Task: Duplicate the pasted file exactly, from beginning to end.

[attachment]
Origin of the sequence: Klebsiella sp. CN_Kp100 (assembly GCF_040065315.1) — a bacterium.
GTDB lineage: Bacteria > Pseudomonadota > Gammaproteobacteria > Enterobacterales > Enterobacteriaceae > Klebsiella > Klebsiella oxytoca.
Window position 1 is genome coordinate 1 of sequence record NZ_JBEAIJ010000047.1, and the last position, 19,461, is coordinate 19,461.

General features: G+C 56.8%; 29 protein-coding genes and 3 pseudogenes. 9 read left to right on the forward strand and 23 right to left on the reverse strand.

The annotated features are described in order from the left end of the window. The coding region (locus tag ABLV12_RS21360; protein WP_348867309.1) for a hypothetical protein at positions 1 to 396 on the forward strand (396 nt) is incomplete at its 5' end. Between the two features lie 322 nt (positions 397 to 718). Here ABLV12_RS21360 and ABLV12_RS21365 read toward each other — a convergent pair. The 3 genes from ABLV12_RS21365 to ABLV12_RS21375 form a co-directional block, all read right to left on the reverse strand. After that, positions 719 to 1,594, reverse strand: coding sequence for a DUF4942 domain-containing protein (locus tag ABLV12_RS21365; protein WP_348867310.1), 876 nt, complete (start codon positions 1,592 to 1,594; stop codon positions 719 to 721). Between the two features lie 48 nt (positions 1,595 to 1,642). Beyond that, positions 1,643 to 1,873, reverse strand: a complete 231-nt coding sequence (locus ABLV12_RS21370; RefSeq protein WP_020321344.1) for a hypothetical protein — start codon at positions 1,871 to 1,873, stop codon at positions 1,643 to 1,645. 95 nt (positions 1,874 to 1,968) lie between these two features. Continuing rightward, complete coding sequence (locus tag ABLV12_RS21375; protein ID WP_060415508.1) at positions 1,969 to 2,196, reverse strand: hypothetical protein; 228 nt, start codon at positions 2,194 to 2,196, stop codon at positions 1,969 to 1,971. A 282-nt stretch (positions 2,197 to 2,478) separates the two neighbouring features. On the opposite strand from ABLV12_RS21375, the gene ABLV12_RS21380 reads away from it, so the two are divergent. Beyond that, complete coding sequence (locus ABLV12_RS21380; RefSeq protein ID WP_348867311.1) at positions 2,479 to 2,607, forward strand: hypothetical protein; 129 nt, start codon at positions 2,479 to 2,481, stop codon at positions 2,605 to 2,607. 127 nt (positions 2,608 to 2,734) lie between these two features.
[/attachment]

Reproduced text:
Origin of the sequence: Klebsiella sp. CN_Kp100 (assembly GCF_040065315.1) — a bacterium.
GTDB lineage: Bacteria > Pseudomonadota > Gammaproteobacteria > Enterobacterales > Enterobacteriaceae > Klebsiella > Klebsiella oxytoca.
Window position 1 is genome coordinate 1 of sequence record NZ_JBEAIJ010000047.1, and the last position, 19,461, is coordinate 19,461.

General features: G+C 56.8%; 29 protein-coding genes and 3 pseudogenes. 9 read left to right on the forward strand and 23 right to left on the reverse strand.

The annotated features are described in order from the left end of the window. The coding region (locus tag ABLV12_RS21360; protein WP_348867309.1) for a hypothetical protein at positions 1 to 396 on the forward strand (396 nt) is incomplete at its 5' end. Between the two features lie 322 nt (positions 397 to 718). Here ABLV12_RS21360 and ABLV12_RS21365 read toward each other — a convergent pair. The 3 genes from ABLV12_RS21365 to ABLV12_RS21375 form a co-directional block, all read right to left on the reverse strand. After that, positions 719 to 1,594, reverse strand: coding sequence for a DUF4942 domain-containing protein (locus tag ABLV12_RS21365; protein WP_348867310.1), 876 nt, complete (start codon positions 1,592 to 1,594; stop codon positions 719 to 721). Between the two features lie 48 nt (positions 1,595 to 1,642). Beyond that, positions 1,643 to 1,873, reverse strand: a complete 231-nt coding sequence (locus ABLV12_RS21370; RefSeq protein WP_020321344.1) for a hypothetical protein — start codon at positions 1,871 to 1,873, stop codon at positions 1,643 to 1,645. 95 nt (positions 1,874 to 1,968) lie between these two features. Continuing rightward, complete coding sequence (locus tag ABLV12_RS21375; protein ID WP_060415508.1) at positions 1,969 to 2,196, reverse strand: hypothetical protein; 228 nt, start codon at positions 2,194 to 2,196, stop codon at positions 1,969 to 1,971. A 282-nt stretch (positions 2,197 to 2,478) separates the two neighbouring features. On the opposite strand from ABLV12_RS21375, the gene ABLV12_RS21380 reads away from it, so the two are divergent. Beyond that, complete coding sequence (locus ABLV12_RS21380; RefSeq protein ID WP_348867311.1) at positions 2,479 to 2,607, forward strand: hypothetical protein; 129 nt, start codon at positions 2,479 to 2,481, stop codon at positions 2,605 to 2,607. 127 nt (positions 2,608 to 2,734) lie between these two features.